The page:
CLEMSON — Clemson University has received more than $1 million to establish two endowments in memory of a Chester native one to provide scholarships and one to create an endowed professorship in the electrical and computer engineering department.
Given by an anonymous benefactor, the endowments are named in memory of 1925 Clemson graduate Samuel Lewis Bell, the longtime president of the Chester Telephone Co. who died in 1975, university officials said Wednesday.
Half of the money will establish the Samuel Lewis Bell and Lucia Beason Bell Memorial Scholarship Endowment, which will award scholarships to undergraduate students from the Chester area.
These endowments are a wonderful way to honor the memory of Mr. Bell, who was a distinguished alumnus and important leader for South Carolina, Clemson President James F. Barker said.
I cannot think of a more fitting tribute to an alumnus than to provide opportunities for students to follow in his footsteps.
This gift is part of the universitys The Will to Lead capital campaign to raise $1 billion to support Clemson students and faculty with scholarships, professorships, facilities, technology and enhanced opportunities for learning and research.
The other half of the money will create the Samuel Lewis Bell Distinguished Professorship, which will support an endowed position in the Holcombe Department of Electrical and Computer Engineering, part of the College of Engineering and Science.
The professorship will focus specifically on optoelectronics the study of the interaction of light with electronic devices using photons and electrons and will work with COMSET, the Center for Optical Materials Science and Engineering Technologies.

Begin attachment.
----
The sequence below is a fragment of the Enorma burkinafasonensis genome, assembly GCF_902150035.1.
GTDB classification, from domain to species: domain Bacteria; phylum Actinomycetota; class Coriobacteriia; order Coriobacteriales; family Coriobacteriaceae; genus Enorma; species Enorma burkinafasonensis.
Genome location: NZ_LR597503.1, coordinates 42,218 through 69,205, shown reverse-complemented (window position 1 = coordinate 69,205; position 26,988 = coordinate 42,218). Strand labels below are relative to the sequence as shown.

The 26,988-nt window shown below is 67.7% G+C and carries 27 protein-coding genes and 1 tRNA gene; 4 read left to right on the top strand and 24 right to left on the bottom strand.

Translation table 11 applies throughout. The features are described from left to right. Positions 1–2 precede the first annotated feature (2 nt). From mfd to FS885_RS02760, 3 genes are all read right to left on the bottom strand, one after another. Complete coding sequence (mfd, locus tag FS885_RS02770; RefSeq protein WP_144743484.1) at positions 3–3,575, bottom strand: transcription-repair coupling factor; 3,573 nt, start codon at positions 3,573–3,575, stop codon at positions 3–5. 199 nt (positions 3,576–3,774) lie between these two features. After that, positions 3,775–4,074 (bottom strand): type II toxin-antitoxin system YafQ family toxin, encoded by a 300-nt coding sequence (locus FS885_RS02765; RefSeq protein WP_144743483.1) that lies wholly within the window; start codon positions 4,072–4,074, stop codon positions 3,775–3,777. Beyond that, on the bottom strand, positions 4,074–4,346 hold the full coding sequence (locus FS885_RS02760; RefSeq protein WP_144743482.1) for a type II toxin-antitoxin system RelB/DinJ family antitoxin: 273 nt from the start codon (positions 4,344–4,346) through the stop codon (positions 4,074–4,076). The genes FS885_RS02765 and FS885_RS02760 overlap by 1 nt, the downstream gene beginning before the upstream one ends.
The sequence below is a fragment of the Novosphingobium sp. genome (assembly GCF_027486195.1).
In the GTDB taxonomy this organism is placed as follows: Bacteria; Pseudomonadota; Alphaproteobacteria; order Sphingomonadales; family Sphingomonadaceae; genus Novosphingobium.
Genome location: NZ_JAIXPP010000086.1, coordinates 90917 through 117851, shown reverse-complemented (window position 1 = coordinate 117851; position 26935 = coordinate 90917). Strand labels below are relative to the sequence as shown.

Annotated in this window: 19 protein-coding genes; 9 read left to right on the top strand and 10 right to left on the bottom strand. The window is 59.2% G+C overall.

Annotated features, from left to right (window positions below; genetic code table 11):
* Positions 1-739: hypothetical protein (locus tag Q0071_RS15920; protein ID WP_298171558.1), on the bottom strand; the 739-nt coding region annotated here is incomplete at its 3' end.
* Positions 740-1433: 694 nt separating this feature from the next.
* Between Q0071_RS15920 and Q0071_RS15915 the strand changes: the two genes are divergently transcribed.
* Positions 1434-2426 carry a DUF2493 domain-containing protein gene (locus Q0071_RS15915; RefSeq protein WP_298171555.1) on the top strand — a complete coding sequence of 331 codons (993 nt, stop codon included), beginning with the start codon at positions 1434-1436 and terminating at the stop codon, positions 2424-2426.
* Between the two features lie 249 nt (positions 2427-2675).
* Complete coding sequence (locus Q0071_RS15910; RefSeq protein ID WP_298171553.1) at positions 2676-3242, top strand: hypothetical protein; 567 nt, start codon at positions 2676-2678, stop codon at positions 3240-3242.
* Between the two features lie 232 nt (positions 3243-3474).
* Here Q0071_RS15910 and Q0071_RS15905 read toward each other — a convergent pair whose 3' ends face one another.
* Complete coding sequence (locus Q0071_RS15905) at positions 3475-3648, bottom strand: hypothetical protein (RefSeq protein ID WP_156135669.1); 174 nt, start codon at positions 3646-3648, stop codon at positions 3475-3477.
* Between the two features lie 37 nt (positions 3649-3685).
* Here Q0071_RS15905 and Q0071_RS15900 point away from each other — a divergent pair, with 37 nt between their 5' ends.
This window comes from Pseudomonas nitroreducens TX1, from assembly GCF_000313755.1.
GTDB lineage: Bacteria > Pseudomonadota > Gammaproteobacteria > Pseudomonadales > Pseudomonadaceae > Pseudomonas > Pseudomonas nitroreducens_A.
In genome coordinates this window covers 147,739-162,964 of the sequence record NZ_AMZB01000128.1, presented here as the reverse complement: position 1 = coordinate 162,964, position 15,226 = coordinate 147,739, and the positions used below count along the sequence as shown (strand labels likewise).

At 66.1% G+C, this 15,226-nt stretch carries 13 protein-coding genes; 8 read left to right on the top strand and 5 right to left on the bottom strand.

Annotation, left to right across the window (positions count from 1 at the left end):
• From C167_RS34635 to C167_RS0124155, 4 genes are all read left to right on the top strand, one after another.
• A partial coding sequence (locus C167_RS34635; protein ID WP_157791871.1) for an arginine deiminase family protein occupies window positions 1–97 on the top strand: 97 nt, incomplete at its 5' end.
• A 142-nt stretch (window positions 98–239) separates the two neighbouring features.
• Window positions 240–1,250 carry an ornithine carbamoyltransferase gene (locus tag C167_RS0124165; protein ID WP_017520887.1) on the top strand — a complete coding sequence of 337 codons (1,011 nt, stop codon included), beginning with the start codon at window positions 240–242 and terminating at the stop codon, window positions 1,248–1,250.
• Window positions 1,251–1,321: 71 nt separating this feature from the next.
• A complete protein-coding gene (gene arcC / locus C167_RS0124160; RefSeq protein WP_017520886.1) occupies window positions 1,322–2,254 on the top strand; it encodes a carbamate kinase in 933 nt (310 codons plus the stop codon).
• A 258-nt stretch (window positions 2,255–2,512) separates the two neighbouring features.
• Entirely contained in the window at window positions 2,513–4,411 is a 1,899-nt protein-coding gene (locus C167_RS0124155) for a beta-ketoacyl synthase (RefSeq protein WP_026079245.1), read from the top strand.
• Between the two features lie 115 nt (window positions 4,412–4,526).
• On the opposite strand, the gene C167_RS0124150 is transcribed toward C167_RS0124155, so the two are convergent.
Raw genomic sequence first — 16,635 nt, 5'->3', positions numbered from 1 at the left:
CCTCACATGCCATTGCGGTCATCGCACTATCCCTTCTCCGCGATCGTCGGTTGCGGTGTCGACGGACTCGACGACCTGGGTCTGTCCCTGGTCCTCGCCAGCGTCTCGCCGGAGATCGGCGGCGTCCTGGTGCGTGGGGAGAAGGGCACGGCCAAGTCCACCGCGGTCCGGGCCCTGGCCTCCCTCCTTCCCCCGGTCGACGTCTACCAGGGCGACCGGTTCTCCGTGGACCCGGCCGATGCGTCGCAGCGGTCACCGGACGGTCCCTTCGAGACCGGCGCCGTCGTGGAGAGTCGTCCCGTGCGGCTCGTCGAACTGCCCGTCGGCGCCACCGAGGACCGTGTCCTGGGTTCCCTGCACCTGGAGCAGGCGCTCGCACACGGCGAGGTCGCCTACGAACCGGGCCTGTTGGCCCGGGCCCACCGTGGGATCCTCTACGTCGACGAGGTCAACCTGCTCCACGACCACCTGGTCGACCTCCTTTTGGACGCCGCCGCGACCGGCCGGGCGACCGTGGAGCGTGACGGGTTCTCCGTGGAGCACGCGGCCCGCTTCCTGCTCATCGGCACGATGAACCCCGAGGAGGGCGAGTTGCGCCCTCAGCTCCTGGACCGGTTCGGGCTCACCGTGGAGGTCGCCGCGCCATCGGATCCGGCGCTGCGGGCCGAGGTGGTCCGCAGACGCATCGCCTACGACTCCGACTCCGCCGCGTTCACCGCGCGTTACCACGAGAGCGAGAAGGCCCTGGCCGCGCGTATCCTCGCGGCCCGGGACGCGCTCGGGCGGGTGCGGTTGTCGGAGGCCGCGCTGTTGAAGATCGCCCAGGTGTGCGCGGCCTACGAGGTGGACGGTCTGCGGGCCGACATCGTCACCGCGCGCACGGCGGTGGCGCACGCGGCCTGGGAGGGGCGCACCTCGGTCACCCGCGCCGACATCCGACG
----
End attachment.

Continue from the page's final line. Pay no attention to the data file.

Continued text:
The holder of the Samuel Lewis Bell Professorship will be an integral part of a community of scholars and entrepreneurs with shared interests and expertise in optoelectronics research, said Darren Dawson, department chairman for electrical and computer engineering.
Optoelectronics are everywhere. They are found in lasers, television and computer screens, and in communication, medical and defense systems. To see this technology advanced at Clemson University is an honor, and we are very grateful to this donor.
The money will help the College of Engineering and Science attract and retain nationally prominent faculty, said Martine LaBerge, acting dean of the college.
I am sure Mr. Bell would be pleased to see how far engineering at Clemson has come since his days as a student, LaBerge said. This gift will help us go even further.
A Chester native, Bell graduated from Clemson in 1925 with a bachelors degree in electrical engineering. At 14, he began working as a part-time repairman for Chester Telephone.
After graduating from Clemson, he began regular employment with the company, becoming president in 1947. He served in that position until his death in 1975. Bell served as a director and president of the South Carolina Independent Telephone Association.
Lucia Bell was a native of Woodruff and an alumna of Queens College in Charlotte. She taught at Foote Street School in Chester, but after marrying Bell, she worked for Chester Telephone until her death in 1990.
At the time of her death, she was a vice president and director for the company. She also was involved in many community organizations.